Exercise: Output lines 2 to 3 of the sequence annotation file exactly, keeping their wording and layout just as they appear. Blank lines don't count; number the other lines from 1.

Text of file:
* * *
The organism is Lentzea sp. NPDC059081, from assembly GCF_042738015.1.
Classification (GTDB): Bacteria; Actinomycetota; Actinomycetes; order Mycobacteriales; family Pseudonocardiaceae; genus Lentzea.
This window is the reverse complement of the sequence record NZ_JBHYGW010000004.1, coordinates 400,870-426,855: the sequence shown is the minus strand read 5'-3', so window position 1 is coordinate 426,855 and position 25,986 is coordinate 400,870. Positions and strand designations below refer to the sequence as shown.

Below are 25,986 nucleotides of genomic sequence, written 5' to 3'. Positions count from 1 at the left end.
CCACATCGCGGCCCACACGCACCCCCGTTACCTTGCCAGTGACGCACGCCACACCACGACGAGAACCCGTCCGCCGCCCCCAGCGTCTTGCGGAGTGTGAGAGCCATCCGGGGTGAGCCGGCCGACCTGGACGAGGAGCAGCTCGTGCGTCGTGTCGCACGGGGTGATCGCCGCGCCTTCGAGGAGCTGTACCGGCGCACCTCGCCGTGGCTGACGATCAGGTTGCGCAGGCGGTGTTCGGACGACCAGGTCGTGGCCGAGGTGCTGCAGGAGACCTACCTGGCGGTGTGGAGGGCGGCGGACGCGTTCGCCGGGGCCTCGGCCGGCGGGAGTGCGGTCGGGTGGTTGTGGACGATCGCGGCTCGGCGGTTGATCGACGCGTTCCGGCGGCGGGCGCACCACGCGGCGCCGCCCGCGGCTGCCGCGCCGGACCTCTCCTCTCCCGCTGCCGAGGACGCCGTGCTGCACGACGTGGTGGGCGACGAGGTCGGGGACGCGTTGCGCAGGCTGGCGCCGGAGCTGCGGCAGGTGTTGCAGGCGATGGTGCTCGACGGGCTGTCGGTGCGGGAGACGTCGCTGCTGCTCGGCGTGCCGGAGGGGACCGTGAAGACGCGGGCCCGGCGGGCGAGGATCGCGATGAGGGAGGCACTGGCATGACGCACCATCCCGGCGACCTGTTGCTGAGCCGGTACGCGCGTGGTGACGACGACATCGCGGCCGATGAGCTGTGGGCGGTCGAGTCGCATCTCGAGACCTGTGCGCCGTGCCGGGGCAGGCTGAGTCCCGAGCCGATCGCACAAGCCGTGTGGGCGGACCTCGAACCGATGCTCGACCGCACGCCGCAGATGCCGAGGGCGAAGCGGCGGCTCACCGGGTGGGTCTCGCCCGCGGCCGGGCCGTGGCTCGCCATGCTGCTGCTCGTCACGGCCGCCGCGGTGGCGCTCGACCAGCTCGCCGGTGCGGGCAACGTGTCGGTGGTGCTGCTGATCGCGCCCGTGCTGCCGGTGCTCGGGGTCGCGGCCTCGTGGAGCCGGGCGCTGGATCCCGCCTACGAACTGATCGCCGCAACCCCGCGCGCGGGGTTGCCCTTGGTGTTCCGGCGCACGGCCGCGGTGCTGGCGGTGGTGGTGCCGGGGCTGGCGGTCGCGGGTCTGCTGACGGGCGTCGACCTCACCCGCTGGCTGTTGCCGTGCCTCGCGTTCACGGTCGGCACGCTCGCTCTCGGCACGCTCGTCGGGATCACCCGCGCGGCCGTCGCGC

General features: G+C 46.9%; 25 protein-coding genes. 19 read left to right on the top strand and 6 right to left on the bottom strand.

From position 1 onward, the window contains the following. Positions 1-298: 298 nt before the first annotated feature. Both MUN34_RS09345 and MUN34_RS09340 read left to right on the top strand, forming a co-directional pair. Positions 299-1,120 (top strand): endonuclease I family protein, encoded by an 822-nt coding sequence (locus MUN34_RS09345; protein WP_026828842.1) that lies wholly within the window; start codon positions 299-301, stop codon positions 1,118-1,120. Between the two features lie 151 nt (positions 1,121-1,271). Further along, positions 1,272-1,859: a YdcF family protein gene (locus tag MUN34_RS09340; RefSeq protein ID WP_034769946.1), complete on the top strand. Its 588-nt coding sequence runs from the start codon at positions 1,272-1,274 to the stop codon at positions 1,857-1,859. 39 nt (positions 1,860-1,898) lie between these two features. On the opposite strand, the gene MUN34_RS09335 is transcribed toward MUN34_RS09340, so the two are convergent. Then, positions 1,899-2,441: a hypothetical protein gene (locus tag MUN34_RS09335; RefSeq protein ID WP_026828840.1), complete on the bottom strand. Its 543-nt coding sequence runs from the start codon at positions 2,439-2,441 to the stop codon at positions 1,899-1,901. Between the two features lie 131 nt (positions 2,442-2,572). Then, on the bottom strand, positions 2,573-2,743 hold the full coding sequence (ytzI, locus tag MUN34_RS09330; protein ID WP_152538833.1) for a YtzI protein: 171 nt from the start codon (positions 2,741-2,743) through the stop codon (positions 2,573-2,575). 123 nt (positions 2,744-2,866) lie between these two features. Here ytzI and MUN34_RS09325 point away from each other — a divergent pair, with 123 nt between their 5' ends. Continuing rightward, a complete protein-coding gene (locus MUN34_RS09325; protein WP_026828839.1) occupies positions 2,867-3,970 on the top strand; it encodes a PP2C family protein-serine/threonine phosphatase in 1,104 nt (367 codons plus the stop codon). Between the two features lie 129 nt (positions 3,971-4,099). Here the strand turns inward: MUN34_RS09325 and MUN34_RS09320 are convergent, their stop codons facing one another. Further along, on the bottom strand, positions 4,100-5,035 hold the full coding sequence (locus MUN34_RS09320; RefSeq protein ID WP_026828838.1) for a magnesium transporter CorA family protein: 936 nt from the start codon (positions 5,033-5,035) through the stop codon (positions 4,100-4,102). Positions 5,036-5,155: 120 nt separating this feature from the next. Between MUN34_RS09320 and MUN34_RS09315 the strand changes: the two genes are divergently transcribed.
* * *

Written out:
Classification (GTDB): Bacteria; Actinomycetota; Actinomycetes; order Mycobacteriales; family Pseudonocardiaceae; genus Lentzea.
This window is the reverse complement of the sequence record NZ_JBHYGW010000004.1, coordinates 400,870-426,855: the sequence shown is the minus strand read 5'-3', so window position 1 is coordinate 426,855 and position 25,986 is coordinate 400,870. Positions and strand designations below refer to the sequence as shown.